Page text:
Nightly News   |  January 12, 2014

Target CEO: We’re sorry

In an exclusive interview, Target’s CEO apologizes for a massive security breach that left millions of customers vulnerable and details actions the company is taking to fix it. NBC News’ Kristen Dahlgren reports.

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This content comes from Closed Captioning that was broadcast along with this program.

>>> retail giant target is speaking out tonight about one of the largest breaches ever of consumer data and his company's response to the crisis. it's been almost a week since target confirmed cyber thieves made away with credit card data for its customers. since then we've learned pin numbers were also stolen. on friday home addresses, e-mail addresses and phone numbers were also part of the haul, exposing the personal information of up to 70 million more people. in an exclusive interview tonight, target's ceo is opening up about the bridge and what he plans to do about it. nbc's kristen dahlgren has the story.

>> reporter: for the first time since target's massive data breach in december, we are hearing from the man in charge.

>> i was devastated. i mean, how could this happen to target?

>> reporter: a question many want answered. in an exclusive interview with cnbc's becky quick today, greggsteinhafel apologized.

>> i'm very, very sorry that this whole event even happened.

>> reporter: just how much information was stolen is not over.

>> there was malware installed on our point of sale registers. we've established that much. we removed that malware so that we could have a safe and secure shopping environment.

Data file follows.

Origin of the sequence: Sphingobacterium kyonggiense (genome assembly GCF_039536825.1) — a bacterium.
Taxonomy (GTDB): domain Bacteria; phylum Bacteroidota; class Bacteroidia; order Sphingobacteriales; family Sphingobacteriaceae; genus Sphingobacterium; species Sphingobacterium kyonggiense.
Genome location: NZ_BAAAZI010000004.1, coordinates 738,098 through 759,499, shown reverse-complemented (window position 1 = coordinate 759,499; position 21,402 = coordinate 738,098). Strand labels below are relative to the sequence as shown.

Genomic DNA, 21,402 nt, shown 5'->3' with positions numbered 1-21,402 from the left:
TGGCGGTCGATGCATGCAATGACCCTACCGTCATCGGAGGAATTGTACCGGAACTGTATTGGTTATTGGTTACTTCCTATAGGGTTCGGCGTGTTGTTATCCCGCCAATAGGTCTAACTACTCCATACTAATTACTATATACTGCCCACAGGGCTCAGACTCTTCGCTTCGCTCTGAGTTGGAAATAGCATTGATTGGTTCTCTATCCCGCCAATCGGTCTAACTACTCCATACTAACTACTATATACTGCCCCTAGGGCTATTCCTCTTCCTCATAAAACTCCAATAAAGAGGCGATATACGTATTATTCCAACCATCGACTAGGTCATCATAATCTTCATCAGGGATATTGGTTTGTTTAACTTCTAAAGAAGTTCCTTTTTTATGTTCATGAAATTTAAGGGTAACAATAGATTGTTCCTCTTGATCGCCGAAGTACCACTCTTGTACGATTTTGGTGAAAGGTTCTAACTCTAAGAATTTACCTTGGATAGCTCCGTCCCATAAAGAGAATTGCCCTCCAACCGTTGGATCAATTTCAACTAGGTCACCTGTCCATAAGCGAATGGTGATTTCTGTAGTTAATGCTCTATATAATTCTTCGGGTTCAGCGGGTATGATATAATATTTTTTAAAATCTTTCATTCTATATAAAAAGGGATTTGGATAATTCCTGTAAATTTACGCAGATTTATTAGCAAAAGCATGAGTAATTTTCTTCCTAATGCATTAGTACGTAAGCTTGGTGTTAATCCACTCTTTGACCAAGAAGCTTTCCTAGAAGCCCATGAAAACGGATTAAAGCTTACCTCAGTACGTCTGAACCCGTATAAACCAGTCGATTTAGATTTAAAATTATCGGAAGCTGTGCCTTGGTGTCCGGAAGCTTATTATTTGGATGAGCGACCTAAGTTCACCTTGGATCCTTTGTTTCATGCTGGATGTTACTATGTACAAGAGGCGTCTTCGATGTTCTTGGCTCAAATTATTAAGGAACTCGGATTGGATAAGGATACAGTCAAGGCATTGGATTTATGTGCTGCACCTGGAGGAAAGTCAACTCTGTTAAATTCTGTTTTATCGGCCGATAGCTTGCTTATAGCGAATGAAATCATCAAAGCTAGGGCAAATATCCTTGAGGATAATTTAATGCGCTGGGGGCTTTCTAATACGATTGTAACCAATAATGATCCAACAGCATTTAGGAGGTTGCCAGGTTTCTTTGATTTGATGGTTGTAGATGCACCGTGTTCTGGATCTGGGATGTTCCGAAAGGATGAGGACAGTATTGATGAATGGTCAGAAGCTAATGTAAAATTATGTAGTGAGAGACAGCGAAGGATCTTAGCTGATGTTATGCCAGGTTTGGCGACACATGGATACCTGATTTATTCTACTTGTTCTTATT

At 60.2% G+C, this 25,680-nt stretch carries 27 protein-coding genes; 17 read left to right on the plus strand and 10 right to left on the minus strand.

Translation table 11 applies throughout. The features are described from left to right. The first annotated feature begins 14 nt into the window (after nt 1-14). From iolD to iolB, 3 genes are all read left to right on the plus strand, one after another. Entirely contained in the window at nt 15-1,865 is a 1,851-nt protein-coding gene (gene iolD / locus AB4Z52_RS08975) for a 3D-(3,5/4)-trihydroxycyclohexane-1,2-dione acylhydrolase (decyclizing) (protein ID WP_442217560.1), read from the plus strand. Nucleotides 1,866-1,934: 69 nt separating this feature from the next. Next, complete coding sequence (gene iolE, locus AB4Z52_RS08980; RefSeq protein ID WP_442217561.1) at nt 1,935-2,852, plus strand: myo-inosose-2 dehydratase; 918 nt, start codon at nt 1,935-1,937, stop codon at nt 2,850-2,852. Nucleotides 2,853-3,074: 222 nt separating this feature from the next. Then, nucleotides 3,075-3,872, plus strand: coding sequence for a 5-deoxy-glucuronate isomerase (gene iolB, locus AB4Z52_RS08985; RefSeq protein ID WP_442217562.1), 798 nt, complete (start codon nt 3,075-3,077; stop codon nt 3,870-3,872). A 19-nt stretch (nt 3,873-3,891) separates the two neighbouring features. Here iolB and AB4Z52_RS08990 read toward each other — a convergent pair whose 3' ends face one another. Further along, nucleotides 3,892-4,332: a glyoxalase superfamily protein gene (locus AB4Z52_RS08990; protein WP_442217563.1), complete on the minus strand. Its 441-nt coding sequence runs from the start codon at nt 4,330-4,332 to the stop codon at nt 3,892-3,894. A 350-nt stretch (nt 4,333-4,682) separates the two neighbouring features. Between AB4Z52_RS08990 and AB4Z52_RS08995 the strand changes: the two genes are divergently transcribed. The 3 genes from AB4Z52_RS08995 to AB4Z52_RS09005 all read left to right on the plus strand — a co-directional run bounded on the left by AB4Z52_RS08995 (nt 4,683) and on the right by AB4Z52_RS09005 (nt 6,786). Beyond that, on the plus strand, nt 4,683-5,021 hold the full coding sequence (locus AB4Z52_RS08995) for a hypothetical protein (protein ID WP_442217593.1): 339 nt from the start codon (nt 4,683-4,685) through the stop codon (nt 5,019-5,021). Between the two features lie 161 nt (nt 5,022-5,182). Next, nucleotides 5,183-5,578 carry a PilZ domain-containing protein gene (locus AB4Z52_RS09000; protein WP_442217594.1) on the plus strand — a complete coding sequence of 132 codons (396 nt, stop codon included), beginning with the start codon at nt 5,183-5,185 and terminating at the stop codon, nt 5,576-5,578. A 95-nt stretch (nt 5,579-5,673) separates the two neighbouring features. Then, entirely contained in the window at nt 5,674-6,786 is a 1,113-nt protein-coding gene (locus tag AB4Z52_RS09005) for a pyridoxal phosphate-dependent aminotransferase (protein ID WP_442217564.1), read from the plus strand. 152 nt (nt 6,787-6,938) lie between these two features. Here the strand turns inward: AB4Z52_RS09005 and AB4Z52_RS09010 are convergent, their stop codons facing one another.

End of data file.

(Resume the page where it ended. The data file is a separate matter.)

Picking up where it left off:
>> reporter: why it took so long to knife customers.

>> we wanted to make sure that our stores and call centers could be as prepared as possible. throughout that four-day process we worked round the clock to try to do the right thing.

>> reporter: now he's working to push for new card technology.

>> there's a better way called emb technology.

>> reporter: is that the chip?

>> the chip technology .

>> reporter: it's already used in many european countries . proponents say it is more secure than the magnetic strip system in the u.s. but changing an entire payment system could be costly and isn't like likely to happen here until the end of 2015 , too late for those who fear this theft went way beyond target.

>> my understanding is that they started by testing very specific malware against multiple retailers. once they knew it was working, they then launched it at target.

>> reporter: today, both macy's and walmart say they have not been impacted, but for many customers, uncertainty has left them with one option.

>> yeah, cash right now. it's just cash, dahlgren, nbc news.